Michael Ansara Star Trek Klingon Kang Dies

Michael Ansara Star Trek Klingon Kang Dies

Michael Ansara who played the Star Trek Klingon Kang has died aged 91. Ansara’s former agent, Michael B Druxman, announced his death Friday. The cause of death was said to be from complications of Alzheimer’s.

Michael George Ansara came into the world on April 15, 1922. He was born in a small Syrian village and came to America with his parents when he was just two years-old. Ansara worked as an actor on stage and screen and provided the voice for several animated programs.

He got his big start in the western genre starring as the Apache Cochise in the American TV western series Broken Arrow in 1956. While Ansara wasn’t too pleased with his character arc in the show, it catapulted his career. The actor did say that playing the noble indian was frustrating. He said, “Cochise could do one of two things; stand with his arms folded, looking noble; or stand with his arms at his sides, looking noble.”

Keeping to the western genre that he would return to several times in his career, he played Deputy U.S. Marshal Sam Buckhart on the NBC series, Law of the Plainsman from 1959 t0 1960. He worked in some of the most popular western television shows of the 1950s and 1960s. Guest starring in Rawhide and Wagon Train. He also worked in the western film The Comancheros with John Wayne, Stuart Whitman and Ina Balin.

Because of his Syrian heritage, Ansara was cast in many roles as an American Indian. But aside from ethnic type-casting, Ansara worked in many films and television shows, he even worked with the late Elvis Presley in the 1965 film Harum Scarum.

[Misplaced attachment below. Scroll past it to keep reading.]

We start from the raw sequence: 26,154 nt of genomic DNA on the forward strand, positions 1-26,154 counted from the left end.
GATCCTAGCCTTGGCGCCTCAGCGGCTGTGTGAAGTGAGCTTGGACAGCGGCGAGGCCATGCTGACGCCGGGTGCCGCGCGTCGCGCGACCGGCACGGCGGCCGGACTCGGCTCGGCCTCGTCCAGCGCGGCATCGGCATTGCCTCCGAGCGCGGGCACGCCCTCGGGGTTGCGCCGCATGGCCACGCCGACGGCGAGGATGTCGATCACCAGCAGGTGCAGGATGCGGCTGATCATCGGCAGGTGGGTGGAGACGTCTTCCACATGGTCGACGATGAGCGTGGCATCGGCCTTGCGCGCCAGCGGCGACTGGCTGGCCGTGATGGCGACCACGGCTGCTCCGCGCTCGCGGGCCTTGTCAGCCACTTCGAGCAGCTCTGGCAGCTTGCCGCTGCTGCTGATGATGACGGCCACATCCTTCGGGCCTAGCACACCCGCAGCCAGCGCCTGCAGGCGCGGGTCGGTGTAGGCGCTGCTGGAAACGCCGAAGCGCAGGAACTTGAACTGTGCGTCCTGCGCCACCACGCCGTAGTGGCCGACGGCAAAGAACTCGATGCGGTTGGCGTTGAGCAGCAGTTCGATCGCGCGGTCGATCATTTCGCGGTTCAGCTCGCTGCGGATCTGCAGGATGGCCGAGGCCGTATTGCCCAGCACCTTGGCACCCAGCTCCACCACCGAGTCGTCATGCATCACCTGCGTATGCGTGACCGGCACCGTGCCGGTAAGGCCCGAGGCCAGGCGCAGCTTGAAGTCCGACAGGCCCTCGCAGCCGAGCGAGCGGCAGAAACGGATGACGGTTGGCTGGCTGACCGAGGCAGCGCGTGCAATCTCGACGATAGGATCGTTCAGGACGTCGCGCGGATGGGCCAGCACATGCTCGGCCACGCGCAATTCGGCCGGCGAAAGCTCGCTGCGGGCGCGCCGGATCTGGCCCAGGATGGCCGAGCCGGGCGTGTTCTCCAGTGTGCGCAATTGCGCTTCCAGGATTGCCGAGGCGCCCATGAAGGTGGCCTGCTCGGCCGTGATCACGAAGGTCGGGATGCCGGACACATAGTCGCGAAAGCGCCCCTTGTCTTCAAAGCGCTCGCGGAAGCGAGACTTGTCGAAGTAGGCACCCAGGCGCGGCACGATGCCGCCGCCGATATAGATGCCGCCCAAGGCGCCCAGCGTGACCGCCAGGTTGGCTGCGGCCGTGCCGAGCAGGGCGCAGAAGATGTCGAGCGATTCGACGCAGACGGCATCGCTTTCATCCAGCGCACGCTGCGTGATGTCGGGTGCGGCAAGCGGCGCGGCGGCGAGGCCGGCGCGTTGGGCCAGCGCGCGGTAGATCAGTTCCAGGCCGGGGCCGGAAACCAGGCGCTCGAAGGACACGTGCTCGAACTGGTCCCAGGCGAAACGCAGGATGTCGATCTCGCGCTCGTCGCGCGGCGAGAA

But it was as the Klingon leader Kang in Star Trek that Michael Ansara is best remembered. He originally played the role in the 1968 television series and he came back two more times to work on the “spin-offs” created by the first Star Trek. He reprised his role in Star Trek: Deep Space Nine and Star Trek: Voyager. Michael was one of just a few actors who played the same role on three different “Star Treks.”

Michael Ansara studied at Los Angeles City College with the idea of being a doctor, but his participation in the drama department changed his mind. He started his career in film with his debut role in the 1944 thriller “Action in Arabia.”

As well as working in some of the best known television shows in America, Ansara stayed in great demand as a character actor and worked steadily until 2001 where he voiced Dr. Victor Fries/Mr. Freeze for the Batman: Vengeance video game. His last film role was in 1999 where he worked on the independent film Long Road Home.

Mr. Ansara was married three times; to the actress Jean Byron, the actress Barbara Eden, (who played Jeannie on I Dream of Jeannie) and the actress Beverly Kushida. He is survived by his wife Beverly and his sister Rose Bowers.

Michael Ansara was an actor who went from saddle to space in his roles, although he’ll be more remembered for his Star Trek Klingon Kang than his earlier western roles. The actor died on Wednesday at home in Calabasas, California aged 91.

By Michael Smith
United Kingdom